12 Songs, 46 Minutes

EDITORS’ NOTES

On their second album, Wolf Alice continue to draw their cues from ’90s alt-rock. They do it with such adventure and panache that it never becomes simple mimicry, though. The melody and dissonance of shoegaze are fashioned into aching, beautiful tributes to passed friends and relatives (“Heavenward,” “St. Purple & Green”), “Yuk Foo” mauls misogyny with punk fury and wit, while the title track is an epic journey in stoner rock. Out front, singer/guitarist Ellie Rowsell is an increasingly assured presence, skillfully inhabiting the many moods of her rivetingly personal lyrics.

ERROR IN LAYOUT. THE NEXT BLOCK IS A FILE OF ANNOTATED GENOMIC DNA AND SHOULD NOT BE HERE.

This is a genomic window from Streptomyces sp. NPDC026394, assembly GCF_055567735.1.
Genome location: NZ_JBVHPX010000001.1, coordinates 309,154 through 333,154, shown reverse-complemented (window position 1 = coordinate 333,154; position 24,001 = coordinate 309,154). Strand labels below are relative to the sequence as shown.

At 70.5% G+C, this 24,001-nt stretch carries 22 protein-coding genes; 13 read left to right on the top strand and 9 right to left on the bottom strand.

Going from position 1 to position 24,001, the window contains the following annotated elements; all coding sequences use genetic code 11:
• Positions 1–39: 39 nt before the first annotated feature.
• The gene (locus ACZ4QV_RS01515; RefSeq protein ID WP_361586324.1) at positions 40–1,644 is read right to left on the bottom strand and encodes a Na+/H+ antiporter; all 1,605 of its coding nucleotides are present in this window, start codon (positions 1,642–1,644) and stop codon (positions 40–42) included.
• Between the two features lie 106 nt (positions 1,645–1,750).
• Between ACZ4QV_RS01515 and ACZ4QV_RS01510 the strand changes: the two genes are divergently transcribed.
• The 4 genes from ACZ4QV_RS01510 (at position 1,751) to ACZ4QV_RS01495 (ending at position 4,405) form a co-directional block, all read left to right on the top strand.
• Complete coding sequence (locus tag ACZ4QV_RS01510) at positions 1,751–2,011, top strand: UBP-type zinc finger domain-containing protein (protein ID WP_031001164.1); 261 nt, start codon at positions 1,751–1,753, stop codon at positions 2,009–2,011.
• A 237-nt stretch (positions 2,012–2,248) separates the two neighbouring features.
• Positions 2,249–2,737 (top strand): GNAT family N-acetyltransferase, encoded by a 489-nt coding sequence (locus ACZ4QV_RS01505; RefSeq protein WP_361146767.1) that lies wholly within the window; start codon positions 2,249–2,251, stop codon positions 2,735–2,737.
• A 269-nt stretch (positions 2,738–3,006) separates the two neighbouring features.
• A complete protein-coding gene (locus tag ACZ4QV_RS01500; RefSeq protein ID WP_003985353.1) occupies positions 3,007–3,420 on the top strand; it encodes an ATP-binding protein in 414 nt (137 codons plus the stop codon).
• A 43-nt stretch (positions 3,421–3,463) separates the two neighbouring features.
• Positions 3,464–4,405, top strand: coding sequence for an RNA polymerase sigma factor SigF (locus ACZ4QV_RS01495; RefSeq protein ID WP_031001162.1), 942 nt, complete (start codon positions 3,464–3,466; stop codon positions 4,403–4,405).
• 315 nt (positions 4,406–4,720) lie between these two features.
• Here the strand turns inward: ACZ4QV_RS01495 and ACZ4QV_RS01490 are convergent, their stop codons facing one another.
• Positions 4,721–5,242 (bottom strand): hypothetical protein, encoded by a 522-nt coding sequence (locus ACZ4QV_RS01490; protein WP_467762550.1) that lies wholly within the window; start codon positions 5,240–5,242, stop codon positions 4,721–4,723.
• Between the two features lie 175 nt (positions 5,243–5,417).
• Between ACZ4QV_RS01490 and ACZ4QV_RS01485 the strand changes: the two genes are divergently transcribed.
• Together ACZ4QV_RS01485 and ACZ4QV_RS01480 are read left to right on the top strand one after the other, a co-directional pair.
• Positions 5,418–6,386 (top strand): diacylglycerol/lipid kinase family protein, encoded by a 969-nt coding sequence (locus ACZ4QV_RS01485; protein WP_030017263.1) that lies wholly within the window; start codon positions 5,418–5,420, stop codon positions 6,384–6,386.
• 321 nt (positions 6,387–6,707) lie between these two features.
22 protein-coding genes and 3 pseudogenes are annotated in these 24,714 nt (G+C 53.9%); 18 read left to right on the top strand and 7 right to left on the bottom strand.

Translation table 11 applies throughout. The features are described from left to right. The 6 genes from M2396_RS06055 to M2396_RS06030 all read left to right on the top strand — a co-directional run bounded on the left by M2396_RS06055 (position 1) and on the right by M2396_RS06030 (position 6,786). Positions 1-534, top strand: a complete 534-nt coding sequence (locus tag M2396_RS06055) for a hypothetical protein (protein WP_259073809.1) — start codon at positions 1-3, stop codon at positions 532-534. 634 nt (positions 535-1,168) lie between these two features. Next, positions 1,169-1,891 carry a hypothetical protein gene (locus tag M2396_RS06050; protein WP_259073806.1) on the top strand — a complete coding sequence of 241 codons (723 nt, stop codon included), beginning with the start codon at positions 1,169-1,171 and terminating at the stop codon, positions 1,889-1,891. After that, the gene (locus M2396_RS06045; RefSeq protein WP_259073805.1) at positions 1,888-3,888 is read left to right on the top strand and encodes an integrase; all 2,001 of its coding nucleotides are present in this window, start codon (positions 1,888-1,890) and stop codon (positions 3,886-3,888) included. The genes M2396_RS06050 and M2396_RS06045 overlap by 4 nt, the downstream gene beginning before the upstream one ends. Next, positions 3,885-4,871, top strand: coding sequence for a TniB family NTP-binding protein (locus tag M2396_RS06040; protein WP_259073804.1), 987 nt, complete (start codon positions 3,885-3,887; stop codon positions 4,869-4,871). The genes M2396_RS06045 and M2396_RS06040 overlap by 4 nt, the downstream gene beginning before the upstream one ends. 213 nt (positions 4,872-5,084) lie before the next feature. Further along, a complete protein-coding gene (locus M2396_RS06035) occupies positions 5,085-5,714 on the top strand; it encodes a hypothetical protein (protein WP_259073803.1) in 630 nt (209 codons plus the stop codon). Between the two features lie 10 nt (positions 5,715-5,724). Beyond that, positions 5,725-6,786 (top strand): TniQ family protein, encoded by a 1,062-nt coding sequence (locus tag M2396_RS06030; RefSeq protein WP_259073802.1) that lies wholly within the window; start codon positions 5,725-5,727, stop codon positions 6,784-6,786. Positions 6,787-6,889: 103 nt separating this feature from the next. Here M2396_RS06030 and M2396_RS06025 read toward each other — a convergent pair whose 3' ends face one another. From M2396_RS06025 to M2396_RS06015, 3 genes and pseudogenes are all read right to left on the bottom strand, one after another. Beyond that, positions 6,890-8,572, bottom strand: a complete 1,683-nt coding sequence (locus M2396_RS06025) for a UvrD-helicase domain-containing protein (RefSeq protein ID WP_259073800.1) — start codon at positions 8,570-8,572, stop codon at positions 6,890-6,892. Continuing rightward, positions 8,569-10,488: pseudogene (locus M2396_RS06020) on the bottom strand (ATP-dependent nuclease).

EDITORS’ NOTES

On their second album, Wolf Alice continue to draw their cues from ’90s alt-rock. They do it with such adventure and panache that it never becomes simple mimicry, though. The melody and dissonance of shoegaze are fashioned into aching, beautiful tributes to passed friends and relatives (“Heavenward,” “St. Purple & Green”), “Yuk Foo” mauls misogyny with punk fury and wit, while the title track is an epic journey in stoner rock. Out front, singer/guitarist Ellie Rowsell is an increasingly assured presence, skillfully inhabiting the many moods of her rivetingly personal lyrics.

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